Their ignorance gets under my skin. Journalists, other lawyers, readers in general who mention the last book in the New Testament without having taken care to read what the title to the book says. It, the title is not plural and it refers to an event that had many facets to it, but it, The Revelation is that, and it was that of one man, Saint John the beloved disciple. Revealed by God in Christ. It is the bestseller of all time, last book in the book, go see for yourself.
It pains me when it is overlooked and published in the newspaper or a legal journal is something on the order of : "Revelations contains the narrative from which end times writers get their material about..." other examples are strewn throughout respected periodicals, and in the entertainment business.
Literary minded folk are not likely to let anyone get away with describing T.S. Eliot's epic as "The Wastelands." Or what if I walked up to Bob DeNiro in a posh Tribe ca restaurant and said: I adore your work in Taxi Drivers!" ? May be that I'd be tolerated with a sigh or smug over the shoulder glance it if was just once but if I repeated it over and over every time DeNiro and I had lunch, No. Wait. I suspect if it happened a few times, I'd be shunned, not invited back to the restaurant, or even banned, perhaps an injunction would be sought. If it were the T. S. Eliot example in an academic setting, my guess is the tenured professors and doctoral candidates listening to me insistently prattle on about Wastelands would ignore me and avoid me when they saw me coming.
Or, maybe, just maybe, an interested soul might pull me to the side and say, "uh, Wallace, did you know that Eliot's poem is the Wasteland, that's l-a-n-d."? " Uh, you are aware it is Taxi Driver, that's Dri-ver. No S."
The point being that writers, makers of craft, are intentional about the naming of things. I submit the writers of the Biblical narrative were intentional because they were prompted by God himself, who, if he is God, I mean, in charge God, would certainly be less of a God, and therefore not much of one if he willy-nilly did not concern himself with words. I'm guessing Scorsese and Eliot feel much the same, as they are little gods.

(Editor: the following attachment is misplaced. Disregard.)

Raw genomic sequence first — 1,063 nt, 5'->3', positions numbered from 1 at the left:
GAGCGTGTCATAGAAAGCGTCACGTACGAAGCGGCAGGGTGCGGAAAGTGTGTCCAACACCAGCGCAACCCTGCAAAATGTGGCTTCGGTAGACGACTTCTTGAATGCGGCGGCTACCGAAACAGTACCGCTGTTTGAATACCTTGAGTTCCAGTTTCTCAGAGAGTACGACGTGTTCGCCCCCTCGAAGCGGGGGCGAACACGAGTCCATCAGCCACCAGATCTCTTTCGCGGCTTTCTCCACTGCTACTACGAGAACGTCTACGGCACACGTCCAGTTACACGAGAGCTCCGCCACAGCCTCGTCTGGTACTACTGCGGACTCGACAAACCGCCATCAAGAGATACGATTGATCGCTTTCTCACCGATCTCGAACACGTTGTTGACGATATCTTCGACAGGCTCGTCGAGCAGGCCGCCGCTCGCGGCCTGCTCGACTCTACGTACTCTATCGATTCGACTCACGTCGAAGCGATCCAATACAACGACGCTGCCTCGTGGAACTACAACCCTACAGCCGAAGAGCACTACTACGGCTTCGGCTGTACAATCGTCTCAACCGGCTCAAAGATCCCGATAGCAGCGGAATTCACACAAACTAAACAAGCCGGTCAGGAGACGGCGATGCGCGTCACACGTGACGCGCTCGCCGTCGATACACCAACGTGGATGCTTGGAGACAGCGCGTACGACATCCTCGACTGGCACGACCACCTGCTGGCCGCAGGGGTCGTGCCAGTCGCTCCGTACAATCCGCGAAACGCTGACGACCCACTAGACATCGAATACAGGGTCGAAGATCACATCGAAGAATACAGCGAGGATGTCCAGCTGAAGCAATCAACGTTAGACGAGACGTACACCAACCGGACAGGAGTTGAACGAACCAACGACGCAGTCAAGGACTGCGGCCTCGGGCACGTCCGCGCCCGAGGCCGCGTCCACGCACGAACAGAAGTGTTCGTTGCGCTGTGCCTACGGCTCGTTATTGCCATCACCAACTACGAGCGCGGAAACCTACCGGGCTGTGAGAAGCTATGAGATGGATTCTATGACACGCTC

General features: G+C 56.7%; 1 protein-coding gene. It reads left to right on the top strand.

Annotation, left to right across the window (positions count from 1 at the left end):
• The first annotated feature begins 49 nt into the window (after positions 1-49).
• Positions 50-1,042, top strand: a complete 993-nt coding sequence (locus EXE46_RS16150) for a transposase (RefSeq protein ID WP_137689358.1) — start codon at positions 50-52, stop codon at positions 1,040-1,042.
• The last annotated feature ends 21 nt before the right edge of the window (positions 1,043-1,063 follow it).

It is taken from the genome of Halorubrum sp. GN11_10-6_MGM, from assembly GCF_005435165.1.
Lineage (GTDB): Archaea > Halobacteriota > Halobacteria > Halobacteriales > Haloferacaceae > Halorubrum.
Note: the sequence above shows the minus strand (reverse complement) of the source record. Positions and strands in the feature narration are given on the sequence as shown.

Here's a revelation -all we little g gods, like me for instance, tend to get caught up in the performance, in the doing it right, respectably and well. Like pointing out to wrongdoers their repeated offenses. God, being perfect and needing no standard against whom to measure himself, wants to reveal who he himself is. He knew well and perfectly well I could keep no law and that I'd fall short every time. His holiness is so infinite and complete yet his desire is so great, it compelled him to die to make the way. He left heaven where the security of doing it right was not even a consideration. There he was in perfect communion with the Father and the Spirit. And here, to this place where we like to chatter about the correct way, the best way, and my way or the highway, he came and is the eternal example of perfection. Perhaps the next time it flies across my screen [the 's' on the end thing], I could ask more of the them, see who they are; maybe I could recall he saved me from myself, from self's demand for perfect, rather than dismiss them for an intrusion on my vain effort to live error free.